Published September 3rd, 2009 by Gollancz
Katsa is a strong, independent woman, who kicks serious butt. She has a strange graceling – a gift – that enables her to kill people very well. Her uncle, King Randa, takes advantage of this, essentially using her as a trained attack dog – someone who travels around and threatens or kills his enemies. Katsa resents this, and has founded a secret council, who’s job it is to undermine and ruin her kings nasty plans.
It is during one of the councils missions to rescue Prince Tealiff – the father of the Lienid KIngdom’s King – that Katsa meets Po, who is also graced, but with fighting (I’ll just tell you now – he is the love interest (and a good one, at that!)). But who kidnapped the elderly prince? and why? Katsa’s council work on unravelling the mystery, while Katsa plans of leaving her Uncle Randa’s court, and his power over her.
So, the gist of a graceling: it’s basically an ability that some people have. It can be anything: fighting, swinging from trees, baking, reading minds, etc. A graced person can be identified by their two different coloured eyes, which settle in months after birth (your baby’s born like any other baby, but watch those eyes – that baby may just turn out to be a graceling soon!). I love this premise, by the way. Kristin Cashore follows through with it fantastically.
There is such beautiful imagery in Graceling. An awesome kings and queens type backdrop. This is a lot of fun to read. I will go one step further and tell you that it’s a delight to read. I don’t think I could fault it if I tried – not that I would want to! The characters are great, the story (which expands and changes from what you gather from the blurb), the setting – everything is great! Listen to me: I’m gushing! See the exclamation marks?!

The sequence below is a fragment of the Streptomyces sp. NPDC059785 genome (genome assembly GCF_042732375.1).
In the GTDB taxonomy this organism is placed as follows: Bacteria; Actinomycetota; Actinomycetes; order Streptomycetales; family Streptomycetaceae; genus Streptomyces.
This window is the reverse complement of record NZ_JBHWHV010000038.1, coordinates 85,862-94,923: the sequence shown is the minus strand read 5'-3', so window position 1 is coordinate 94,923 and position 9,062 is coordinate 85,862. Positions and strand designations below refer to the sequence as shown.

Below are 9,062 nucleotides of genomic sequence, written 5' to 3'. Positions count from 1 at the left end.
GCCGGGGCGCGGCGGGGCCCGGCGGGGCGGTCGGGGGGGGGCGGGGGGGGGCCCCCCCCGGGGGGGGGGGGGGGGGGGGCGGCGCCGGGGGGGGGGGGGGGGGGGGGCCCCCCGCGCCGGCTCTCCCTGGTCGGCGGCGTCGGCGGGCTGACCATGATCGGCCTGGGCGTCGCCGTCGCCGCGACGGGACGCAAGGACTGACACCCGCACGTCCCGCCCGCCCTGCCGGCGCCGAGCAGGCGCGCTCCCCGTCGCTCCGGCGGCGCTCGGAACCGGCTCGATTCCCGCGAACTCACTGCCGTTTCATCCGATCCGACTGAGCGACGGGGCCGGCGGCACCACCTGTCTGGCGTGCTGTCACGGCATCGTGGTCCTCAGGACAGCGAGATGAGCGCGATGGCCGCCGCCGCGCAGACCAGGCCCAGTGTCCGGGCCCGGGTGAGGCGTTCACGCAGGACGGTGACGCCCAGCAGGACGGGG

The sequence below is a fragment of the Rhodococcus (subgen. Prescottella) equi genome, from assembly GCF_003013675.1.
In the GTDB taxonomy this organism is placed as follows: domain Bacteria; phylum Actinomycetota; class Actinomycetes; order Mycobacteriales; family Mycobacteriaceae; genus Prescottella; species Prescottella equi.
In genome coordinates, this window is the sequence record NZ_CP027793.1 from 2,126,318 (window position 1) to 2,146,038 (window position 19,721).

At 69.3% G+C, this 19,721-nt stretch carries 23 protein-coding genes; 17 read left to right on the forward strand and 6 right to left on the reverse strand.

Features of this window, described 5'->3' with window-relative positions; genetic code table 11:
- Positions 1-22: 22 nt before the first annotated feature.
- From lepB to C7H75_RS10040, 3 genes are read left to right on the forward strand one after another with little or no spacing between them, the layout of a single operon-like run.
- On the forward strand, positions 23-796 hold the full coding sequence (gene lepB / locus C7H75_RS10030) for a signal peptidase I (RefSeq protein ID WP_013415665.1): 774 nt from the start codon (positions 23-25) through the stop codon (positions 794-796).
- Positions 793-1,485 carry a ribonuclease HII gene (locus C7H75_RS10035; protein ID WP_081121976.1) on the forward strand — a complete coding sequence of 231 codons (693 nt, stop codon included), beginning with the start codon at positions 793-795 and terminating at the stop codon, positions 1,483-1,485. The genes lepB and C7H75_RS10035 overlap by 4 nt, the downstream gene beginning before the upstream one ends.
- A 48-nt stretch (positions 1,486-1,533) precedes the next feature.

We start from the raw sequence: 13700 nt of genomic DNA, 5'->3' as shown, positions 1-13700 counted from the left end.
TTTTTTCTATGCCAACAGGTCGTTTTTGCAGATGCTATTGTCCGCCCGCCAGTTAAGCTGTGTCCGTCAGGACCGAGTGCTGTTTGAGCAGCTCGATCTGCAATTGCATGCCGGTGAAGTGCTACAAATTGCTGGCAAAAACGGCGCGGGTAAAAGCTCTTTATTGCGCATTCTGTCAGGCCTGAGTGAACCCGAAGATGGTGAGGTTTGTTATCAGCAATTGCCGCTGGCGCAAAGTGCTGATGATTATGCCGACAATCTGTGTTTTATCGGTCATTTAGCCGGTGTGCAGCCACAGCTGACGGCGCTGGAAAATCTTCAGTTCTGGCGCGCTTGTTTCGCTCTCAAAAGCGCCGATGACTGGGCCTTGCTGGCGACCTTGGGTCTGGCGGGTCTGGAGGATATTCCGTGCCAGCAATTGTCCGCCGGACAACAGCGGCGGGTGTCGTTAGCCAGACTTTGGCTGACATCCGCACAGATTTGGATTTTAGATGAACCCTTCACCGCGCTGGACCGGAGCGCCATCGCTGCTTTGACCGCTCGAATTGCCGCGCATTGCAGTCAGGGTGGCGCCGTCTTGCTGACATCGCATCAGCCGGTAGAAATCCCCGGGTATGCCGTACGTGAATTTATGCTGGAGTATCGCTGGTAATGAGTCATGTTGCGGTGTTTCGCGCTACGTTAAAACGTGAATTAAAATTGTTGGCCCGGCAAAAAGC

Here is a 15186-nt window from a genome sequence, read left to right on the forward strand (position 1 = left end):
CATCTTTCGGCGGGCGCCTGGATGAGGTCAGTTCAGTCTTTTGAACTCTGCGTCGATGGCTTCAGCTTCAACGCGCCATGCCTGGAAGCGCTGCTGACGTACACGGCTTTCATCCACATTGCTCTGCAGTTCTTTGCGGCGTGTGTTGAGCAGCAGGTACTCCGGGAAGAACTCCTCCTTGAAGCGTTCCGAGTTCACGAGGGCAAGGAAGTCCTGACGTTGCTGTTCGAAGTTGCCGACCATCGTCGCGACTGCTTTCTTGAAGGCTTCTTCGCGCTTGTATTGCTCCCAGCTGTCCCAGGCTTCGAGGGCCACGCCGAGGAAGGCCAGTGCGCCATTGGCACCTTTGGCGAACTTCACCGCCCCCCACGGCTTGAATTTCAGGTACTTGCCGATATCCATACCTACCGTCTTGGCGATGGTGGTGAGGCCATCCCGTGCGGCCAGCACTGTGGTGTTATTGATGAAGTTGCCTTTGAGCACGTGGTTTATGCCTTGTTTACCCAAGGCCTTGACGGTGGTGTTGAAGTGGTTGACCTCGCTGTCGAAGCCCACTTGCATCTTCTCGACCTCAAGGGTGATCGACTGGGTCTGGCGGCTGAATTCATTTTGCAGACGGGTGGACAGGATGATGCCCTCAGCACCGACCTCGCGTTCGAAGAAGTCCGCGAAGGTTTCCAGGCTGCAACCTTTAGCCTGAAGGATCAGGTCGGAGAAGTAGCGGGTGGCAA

Wait, I do have one problem, and that lies in the quote on the front cover that mentions Twilight. Ugh. I like Twilight. I love The Hunger Games. But I have an issue with the way that critics always say: ‘read this if you liked [insert name of latest young adult book/series to hit the big time and get a movie deal here]’. I wouldn’t mind it if the two books are actually similar (I recommend books in this way as much as I can), but saying Graceling is for fans of Twilight is a joke, because they are so different. They are literally worlds apart. I suppose that these critics mean well – getting the non readers to read more books by mentioning the books that non readers happen to read (if that makes sense). Generally, I ignore quotes such as these, but it remains a pet peeve of mine.
So check out this amazing, rich, adventurous, fantasy. Especially if you enjoy books like the Narnia series, or P.C. Cast’s Goddess series (particularly the first book, Goddess by MIstake, and the two young adult companions, [who’s titles I seem to have forgotten]). Or if you enjoy fantasy in general, or even if you haven’t dabbled in fantasy much, read it anyway.